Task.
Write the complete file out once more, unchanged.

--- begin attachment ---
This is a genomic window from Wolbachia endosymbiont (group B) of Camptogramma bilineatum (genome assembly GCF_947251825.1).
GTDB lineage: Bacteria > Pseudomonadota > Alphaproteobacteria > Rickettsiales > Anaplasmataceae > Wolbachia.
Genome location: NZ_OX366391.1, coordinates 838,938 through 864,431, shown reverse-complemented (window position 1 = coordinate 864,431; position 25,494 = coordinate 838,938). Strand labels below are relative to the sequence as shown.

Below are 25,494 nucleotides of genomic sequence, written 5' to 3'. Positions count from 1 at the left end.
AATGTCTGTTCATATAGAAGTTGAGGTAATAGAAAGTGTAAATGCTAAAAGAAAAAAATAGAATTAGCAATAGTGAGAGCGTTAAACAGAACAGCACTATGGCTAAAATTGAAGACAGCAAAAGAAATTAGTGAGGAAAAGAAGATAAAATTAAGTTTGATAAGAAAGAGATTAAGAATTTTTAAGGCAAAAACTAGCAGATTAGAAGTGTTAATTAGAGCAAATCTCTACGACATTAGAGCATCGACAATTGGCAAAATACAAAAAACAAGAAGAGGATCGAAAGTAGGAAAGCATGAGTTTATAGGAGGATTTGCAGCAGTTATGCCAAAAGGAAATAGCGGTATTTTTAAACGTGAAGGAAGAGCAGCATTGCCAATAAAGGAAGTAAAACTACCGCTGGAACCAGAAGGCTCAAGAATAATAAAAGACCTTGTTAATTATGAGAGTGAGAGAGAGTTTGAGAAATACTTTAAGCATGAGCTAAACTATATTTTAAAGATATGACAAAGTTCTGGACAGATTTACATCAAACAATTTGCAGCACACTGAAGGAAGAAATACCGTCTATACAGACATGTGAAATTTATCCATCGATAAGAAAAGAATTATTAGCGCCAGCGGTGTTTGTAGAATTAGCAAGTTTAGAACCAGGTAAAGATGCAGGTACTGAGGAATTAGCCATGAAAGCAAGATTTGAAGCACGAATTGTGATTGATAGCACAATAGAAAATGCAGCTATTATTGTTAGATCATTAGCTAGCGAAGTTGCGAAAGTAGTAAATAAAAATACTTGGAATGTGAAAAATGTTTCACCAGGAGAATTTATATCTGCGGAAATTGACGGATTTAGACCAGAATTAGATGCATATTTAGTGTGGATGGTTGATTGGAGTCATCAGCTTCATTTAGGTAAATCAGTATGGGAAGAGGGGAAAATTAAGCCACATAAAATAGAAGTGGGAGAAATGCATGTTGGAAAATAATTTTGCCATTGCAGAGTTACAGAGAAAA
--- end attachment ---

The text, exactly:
This is a genomic window from Wolbachia endosymbiont (group B) of Camptogramma bilineatum (genome assembly GCF_947251825.1).
GTDB lineage: Bacteria > Pseudomonadota > Alphaproteobacteria > Rickettsiales > Anaplasmataceae > Wolbachia.
Genome location: NZ_OX366391.1, coordinates 838,938 through 864,431, shown reverse-complemented (window position 1 = coordinate 864,431; position 25,494 = coordinate 838,938). Strand labels below are relative to the sequence as shown.

Below are 25,494 nucleotides of genomic sequence, written 5' to 3'. Positions count from 1 at the left end.
AATGTCTGTTCATATAGAAGTTGAGGTAATAGAAAGTGTAAATGCTAAAAGAAAAAAATAGAATTAGCAATAGTGAGAGCGTTAAACAGAACAGCACTATGGCTAAAATTGAAGACAGCAAAAGAAATTAGTGAGGAAAAGAAGATAAAATTAAGTTTGATAAGAAAGAGATTAAGAATTTTTAAGGCAAAAACTAGCAGATTAGAAGTGTTAATTAGAGCAAATCTCTACGACATTAGAGCATCGACAATTGGCAAAATACAAAAAACAAGAAGAGGATCGAAAGTAGGAAAGCATGAGTTTATAGGAGGATTTGCAGCAGTTATGCCAAAAGGAAATAGCGGTATTTTTAAACGTGAAGGAAGAGCAGCATTGCCAATAAAGGAAGTAAAACTACCGCTGGAACCAGAAGGCTCAAGAATAATAAAAGACCTTGTTAATTATGAGAGTGAGAGAGAGTTTGAGAAATACTTTAAGCATGAGCTAAACTATATTTTAAAGATATGACAAAGTTCTGGACAGATTTACATCAAACAATTTGCAGCACACTGAAGGAAGAAATACCGTCTATACAGACATGTGAAATTTATCCATCGATAAGAAAAGAATTATTAGCGCCAGCGGTGTTTGTAGAATTAGCAAGTTTAGAACCAGGTAAAGATGCAGGTACTGAGGAATTAGCCATGAAAGCAAGATTTGAAGCACGAATTGTGATTGATAGCACAATAGAAAATGCAGCTATTATTGTTAGATCATTAGCTAGCGAAGTTGCGAAAGTAGTAAATAAAAATACTTGGAATGTGAAAAATGTTTCACCAGGAGAATTTATATCTGCGGAAATTGACGGATTTAGACCAGAATTAGATGCATATTTAGTGTGGATGGTTGATTGGAGTCATCAGCTTCATTTAGGTAAATCAGTATGGGAAGAGGGGAAAATTAAGCCACATAAAATAGAAGTGGGAGAAATGCATGTTGGAAAATAATTTTGCCATTGCAGAGTTACAGAGAAAA